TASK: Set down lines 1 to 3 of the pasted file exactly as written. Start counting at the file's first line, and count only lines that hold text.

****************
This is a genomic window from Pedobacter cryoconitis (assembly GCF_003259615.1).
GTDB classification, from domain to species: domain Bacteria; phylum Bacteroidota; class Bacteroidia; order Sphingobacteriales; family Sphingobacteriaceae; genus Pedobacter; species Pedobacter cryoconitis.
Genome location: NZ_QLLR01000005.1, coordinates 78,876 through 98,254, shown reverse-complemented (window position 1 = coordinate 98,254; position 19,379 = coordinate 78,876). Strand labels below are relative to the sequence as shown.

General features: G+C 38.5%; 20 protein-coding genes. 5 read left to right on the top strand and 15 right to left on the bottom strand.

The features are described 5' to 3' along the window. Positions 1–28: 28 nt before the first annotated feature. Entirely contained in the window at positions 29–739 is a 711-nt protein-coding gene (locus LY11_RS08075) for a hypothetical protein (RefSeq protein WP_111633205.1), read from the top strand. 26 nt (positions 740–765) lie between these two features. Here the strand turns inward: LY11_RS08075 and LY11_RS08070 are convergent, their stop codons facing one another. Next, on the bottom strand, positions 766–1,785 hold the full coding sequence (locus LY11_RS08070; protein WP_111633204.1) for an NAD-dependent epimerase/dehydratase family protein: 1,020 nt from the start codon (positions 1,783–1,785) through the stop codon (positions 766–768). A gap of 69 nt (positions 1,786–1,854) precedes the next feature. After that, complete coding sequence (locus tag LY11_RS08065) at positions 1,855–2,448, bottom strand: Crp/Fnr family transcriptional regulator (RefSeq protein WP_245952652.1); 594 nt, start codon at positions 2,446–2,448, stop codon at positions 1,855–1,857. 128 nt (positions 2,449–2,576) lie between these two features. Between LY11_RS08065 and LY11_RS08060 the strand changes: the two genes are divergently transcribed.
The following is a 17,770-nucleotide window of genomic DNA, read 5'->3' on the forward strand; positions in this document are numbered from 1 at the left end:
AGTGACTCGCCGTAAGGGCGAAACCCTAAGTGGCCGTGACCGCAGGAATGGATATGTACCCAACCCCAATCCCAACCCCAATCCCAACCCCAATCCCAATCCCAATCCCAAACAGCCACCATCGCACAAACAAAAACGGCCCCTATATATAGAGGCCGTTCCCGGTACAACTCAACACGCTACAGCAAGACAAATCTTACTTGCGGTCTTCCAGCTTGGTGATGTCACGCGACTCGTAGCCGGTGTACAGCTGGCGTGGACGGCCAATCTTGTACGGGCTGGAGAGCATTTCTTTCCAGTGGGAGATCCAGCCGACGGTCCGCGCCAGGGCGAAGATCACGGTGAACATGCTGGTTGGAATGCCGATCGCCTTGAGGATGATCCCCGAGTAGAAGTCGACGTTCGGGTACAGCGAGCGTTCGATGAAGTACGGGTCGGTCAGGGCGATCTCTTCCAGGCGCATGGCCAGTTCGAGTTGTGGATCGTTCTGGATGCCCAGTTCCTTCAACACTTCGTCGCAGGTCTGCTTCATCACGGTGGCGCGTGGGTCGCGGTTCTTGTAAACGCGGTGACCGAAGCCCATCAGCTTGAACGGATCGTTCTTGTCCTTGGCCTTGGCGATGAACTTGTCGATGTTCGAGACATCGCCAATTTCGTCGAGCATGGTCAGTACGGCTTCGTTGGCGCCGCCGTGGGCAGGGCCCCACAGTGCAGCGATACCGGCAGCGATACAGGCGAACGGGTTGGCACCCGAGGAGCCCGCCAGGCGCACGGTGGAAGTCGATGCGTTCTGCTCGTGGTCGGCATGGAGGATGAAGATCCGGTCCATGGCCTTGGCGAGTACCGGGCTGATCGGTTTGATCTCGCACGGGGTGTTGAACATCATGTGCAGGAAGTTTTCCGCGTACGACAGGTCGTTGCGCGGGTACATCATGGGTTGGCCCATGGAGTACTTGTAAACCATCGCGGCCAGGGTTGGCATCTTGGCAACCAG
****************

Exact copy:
This is a genomic window from Pedobacter cryoconitis (assembly GCF_003259615.1).
GTDB classification, from domain to species: domain Bacteria; phylum Bacteroidota; class Bacteroidia; order Sphingobacteriales; family Sphingobacteriaceae; genus Pedobacter; species Pedobacter cryoconitis.
Genome location: NZ_QLLR01000005.1, coordinates 78,876 through 98,254, shown reverse-complemented (window position 1 = coordinate 98,254; position 19,379 = coordinate 78,876). Strand labels below are relative to the sequence as shown.